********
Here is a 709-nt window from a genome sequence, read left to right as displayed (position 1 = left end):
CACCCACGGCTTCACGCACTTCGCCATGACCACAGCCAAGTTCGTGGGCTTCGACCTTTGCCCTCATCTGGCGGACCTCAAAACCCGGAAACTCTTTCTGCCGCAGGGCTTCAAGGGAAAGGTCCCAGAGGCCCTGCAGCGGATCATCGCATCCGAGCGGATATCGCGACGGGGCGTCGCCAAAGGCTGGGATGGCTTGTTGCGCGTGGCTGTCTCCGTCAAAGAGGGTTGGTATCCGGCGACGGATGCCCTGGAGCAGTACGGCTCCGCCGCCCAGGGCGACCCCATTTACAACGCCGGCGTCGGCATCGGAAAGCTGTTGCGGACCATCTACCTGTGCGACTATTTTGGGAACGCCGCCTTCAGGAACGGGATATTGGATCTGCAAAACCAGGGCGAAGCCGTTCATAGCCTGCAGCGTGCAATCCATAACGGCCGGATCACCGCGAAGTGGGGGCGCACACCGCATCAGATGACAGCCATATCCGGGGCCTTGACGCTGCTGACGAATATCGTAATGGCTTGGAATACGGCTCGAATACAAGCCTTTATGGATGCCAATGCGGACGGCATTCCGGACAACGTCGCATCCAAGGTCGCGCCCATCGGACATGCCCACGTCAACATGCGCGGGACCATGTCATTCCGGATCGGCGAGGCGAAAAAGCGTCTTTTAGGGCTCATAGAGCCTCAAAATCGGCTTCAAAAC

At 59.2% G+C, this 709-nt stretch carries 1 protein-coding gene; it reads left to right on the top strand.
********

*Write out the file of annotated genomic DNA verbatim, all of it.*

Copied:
Here is a 709-nt window from a genome sequence, read left to right as displayed (position 1 = left end):
CACCCACGGCTTCACGCACTTCGCCATGACCACAGCCAAGTTCGTGGGCTTCGACCTTTGCCCTCATCTGGCGGACCTCAAAACCCGGAAACTCTTTCTGCCGCAGGGCTTCAAGGGAAAGGTCCCAGAGGCCCTGCAGCGGATCATCGCATCCGAGCGGATATCGCGACGGGGCGTCGCCAAAGGCTGGGATGGCTTGTTGCGCGTGGCTGTCTCCGTCAAAGAGGGTTGGTATCCGGCGACGGATGCCCTGGAGCAGTACGGCTCCGCCGCCCAGGGCGACCCCATTTACAACGCCGGCGTCGGCATCGGAAAGCTGTTGCGGACCATCTACCTGTGCGACTATTTTGGGAACGCCGCCTTCAGGAACGGGATATTGGATCTGCAAAACCAGGGCGAAGCCGTTCATAGCCTGCAGCGTGCAATCCATAACGGCCGGATCACCGCGAAGTGGGGGCGCACACCGCATCAGATGACAGCCATATCCGGGGCCTTGACGCTGCTGACGAATATCGTAATGGCTTGGAATACGGCTCGAATACAAGCCTTTATGGATGCCAATGCGGACGGCATTCCGGACAACGTCGCATCCAAGGTCGCGCCCATCGGACATGCCCACGTCAACATGCGCGGGACCATGTCATTCCGGATCGGCGAGGCGAAAAAGCGTCTTTTAGGGCTCATAGAGCCTCAAAATCGGCTTCAAAAC

At 59.2% G+C, this 709-nt stretch carries 1 protein-coding gene; it reads left to right on the top strand.